If you’d never heard of apps like Pose and Fab before this year, chances are you have by now. And in all likelihood, you heard about them on Facebook.
For example, design-y flash sale site Fab.com has increased its membership from 1.8 million in January (when Timeline/actions-enabled apps launched) to more than 4.5 million today. And between 20 and 40 percent of its daily traffic comes from Facebook.
Similarly, since launching its own Timeline features, fashion app Pose has experienced a tenfold increase in the number of new users it gets each day. And since the “poses” the app generates started appearing in Facebook Timelines, more than 40 million “poses” are being seen each month (up from less than 10 million prior to the Timeline bump).
The “Timeline bump” isn’t unique to fashion apps. We’ve seen lifestyle apps like Pinterest and Foodspotting experience a huge uptick in new users and traffic due to Timeline integration, and video apps such as Vevo and Viddy are seeing the same kind of growth.
In a word, it’s all because of structured data. Instead of just showing your network of friends that you “like” a page or an article or a song or a piece of clothing, Timeline apps can now show your friends in great detail that you purchased a certain number of items this month, that you tasted an array of restaurant dishes, that you uploaded a series of outfits.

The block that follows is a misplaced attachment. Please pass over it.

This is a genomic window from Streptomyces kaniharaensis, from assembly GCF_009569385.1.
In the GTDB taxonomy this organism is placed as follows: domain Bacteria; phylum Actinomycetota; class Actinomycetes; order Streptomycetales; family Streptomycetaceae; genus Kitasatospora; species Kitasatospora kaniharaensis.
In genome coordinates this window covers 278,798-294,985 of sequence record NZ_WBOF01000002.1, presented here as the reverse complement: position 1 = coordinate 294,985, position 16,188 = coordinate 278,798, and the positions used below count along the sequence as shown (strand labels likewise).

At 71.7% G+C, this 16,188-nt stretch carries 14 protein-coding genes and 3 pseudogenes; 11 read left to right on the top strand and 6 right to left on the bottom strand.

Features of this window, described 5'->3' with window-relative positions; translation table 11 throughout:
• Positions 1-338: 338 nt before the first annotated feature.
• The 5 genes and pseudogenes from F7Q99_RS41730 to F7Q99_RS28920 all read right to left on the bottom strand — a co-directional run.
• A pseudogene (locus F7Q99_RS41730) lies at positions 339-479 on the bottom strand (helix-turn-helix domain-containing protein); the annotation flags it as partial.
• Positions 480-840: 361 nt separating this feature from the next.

Based on the growth that fashion and shopping apps (including Fab, Pose, Giantnerd, Fashiolista, and Lyst) have seen, Facebook has determined that there are, in fact, certain best practices these apps are all using to take over Timelines, grow their own userbases, and create endless loops of traffic by flooding Facebook with great content and watching users’ friends trickle back to the original site or mobile app.
Of course, as we all learned in Marketing 101, clear calls to action are crucial. But Facebook found that unique “actions” are key. For example, Austin Haugen notes on the company blog today, “Fab enables people to ‘fave’ products, Pose users can ‘pose’ items, and Fashiolista users can ‘follow’ other people, creating more opportunities to share that are meaningful for each community.”
Finally, it all comes back to the all-important structured data. Haugen says that each of these uber-successful apps has created categories of objects that can be periodically aggregated on a user’s Timeline. And each of these objects has a special relationship with other objects in other categories.
For example, Fab might know that you flagged certain items as faves; it might know that you flagged 10 items this month. It might also know that you faved three different items by the same designer. And all of these snippets of information make for excellent Timeline fodder (and possibly new user bait).
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